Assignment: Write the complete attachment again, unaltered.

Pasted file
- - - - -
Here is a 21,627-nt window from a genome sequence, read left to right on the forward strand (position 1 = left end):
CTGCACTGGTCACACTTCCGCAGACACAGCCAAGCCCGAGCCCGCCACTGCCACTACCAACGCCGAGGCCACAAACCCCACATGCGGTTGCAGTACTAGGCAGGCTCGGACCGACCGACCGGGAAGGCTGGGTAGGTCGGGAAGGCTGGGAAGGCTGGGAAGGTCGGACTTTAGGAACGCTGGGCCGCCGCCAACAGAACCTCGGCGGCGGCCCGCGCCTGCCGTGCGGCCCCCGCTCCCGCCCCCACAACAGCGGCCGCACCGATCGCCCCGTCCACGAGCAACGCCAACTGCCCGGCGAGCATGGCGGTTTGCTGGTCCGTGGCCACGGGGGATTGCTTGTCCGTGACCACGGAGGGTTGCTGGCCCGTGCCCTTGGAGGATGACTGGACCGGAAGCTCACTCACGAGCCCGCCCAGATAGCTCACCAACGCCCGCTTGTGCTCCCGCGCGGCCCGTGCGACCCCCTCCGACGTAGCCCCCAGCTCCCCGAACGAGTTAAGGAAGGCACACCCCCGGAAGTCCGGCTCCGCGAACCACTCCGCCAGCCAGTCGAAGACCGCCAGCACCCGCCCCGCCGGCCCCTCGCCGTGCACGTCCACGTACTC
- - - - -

Here is a 21,627-nt window from a genome sequence, read left to right on the forward strand (position 1 = left end):
CTGCACTGGTCACACTTCCGCAGACACAGCCAAGCCCGAGCCCGCCACTGCCACTACCAACGCCGAGGCCACAAACCCCACATGCGGTTGCAGTACTAGGCAGGCTCGGACCGACCGACCGGGAAGGCTGGGTAGGTCGGGAAGGCTGGGAAGGCTGGGAAGGTCGGACTTTAGGAACGCTGGGCCGCCGCCAACAGAACCTCGGCGGCGGCCCGCGCCTGCCGTGCGGCCCCCGCTCCCGCCCCCACAACAGCGGCCGCACCGATCGCCCCGTCCACGAGCAACGCCAACTGCCCGGCGAGCATGGCGGTTTGCTGGTCCGTGGCCACGGGGGATTGCTTGTCCGTGACCACGGAGGGTTGCTGGCCCGTGCCCTTGGAGGATGACTGGACCGGAAGCTCACTCACGAGCCCGCCCAGATAGCTCACCAACGCCCGCTTGTGCTCCCGCGCGGCCCGTGCGACCCCCTCCGACGTAGCCCCCAGCTCCCCGAACGAGTTAAGGAAGGCACACCCCCGGAAGTCCGGCTCCGCGAACCACTCCGCCAGCCAGTCGAAGACCGCCAGCACCCGCCCCGCCGGCCCCTCGCCGTGCACGTCCACGTACTC